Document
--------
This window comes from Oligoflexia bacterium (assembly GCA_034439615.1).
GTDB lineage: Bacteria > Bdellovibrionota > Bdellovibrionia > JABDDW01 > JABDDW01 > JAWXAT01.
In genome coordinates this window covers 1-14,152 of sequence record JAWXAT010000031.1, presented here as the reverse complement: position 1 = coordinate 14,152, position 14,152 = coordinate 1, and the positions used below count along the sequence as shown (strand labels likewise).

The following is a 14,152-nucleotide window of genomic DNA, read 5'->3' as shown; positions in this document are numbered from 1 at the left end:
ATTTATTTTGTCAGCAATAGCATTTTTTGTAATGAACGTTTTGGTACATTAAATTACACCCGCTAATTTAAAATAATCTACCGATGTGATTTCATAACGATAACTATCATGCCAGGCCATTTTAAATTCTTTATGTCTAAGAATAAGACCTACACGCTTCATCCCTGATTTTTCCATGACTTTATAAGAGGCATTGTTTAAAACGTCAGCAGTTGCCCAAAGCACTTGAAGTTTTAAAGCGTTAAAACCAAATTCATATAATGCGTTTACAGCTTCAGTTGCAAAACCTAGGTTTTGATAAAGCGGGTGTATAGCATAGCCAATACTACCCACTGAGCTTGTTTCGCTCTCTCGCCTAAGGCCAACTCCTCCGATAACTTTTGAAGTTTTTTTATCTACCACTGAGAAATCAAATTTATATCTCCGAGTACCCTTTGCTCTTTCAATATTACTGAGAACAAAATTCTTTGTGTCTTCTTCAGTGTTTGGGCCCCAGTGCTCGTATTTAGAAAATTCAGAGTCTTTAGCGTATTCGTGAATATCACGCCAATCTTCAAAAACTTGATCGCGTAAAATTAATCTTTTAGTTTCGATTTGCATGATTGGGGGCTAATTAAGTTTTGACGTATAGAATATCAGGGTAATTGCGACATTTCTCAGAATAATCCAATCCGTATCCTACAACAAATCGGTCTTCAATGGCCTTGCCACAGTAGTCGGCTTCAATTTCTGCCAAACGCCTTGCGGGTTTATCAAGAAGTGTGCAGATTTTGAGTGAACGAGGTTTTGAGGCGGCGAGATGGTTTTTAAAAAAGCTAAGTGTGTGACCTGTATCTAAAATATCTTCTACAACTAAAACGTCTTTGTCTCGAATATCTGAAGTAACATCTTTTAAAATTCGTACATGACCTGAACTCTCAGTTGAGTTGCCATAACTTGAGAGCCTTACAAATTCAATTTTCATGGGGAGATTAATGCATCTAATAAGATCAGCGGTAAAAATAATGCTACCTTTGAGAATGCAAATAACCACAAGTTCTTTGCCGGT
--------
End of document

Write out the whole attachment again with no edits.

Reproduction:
This window comes from Oligoflexia bacterium (assembly GCA_034439615.1).
GTDB lineage: Bacteria > Bdellovibrionota > Bdellovibrionia > JABDDW01 > JABDDW01 > JAWXAT01.
In genome coordinates this window covers 1-14,152 of sequence record JAWXAT010000031.1, presented here as the reverse complement: position 1 = coordinate 14,152, position 14,152 = coordinate 1, and the positions used below count along the sequence as shown (strand labels likewise).

The following is a 14,152-nucleotide window of genomic DNA, read 5'->3' as shown; positions in this document are numbered from 1 at the left end:
ATTTATTTTGTCAGCAATAGCATTTTTTGTAATGAACGTTTTGGTACATTAAATTACACCCGCTAATTTAAAATAATCTACCGATGTGATTTCATAACGATAACTATCATGCCAGGCCATTTTAAATTCTTTATGTCTAAGAATAAGACCTACACGCTTCATCCCTGATTTTTCCATGACTTTATAAGAGGCATTGTTTAAAACGTCAGCAGTTGCCCAAAGCACTTGAAGTTTTAAAGCGTTAAAACCAAATTCATATAATGCGTTTACAGCTTCAGTTGCAAAACCTAGGTTTTGATAAAGCGGGTGTATAGCATAGCCAATACTACCCACTGAGCTTGTTTCGCTCTCTCGCCTAAGGCCAACTCCTCCGATAACTTTTGAAGTTTTTTTATCTACCACTGAGAAATCAAATTTATATCTCCGAGTACCCTTTGCTCTTTCAATATTACTGAGAACAAAATTCTTTGTGTCTTCTTCAGTGTTTGGGCCCCAGTGCTCGTATTTAGAAAATTCAGAGTCTTTAGCGTATTCGTGAATATCACGCCAATCTTCAAAAACTTGATCGCGTAAAATTAATCTTTTAGTTTCGATTTGCATGATTGGGGGCTAATTAAGTTTTGACGTATAGAATATCAGGGTAATTGCGACATTTCTCAGAATAATCCAATCCGTATCCTACAACAAATCGGTCTTCAATGGCCTTGCCACAGTAGTCGGCTTCAATTTCTGCCAAACGCCTTGCGGGTTTATCAAGAAGTGTGCAGATTTTGAGTGAACGAGGTTTTGAGGCGGCGAGATGGTTTTTAAAAAAGCTAAGTGTGTGACCTGTATCTAAAATATCTTCTACAACTAAAACGTCTTTGTCTCGAATATCTGAAGTAACATCTTTTAAAATTCGTACATGACCTGAACTCTCAGTTGAGTTGCCATAACTTGAGAGCCTTACAAATTCAATTTTCATGGGGAGATTAATGCATCTAATAAGATCAGCGGTAAAAATAATGCTACCTTTGAGAATGCAAATAACCACAAGTTCTTTGCCGGT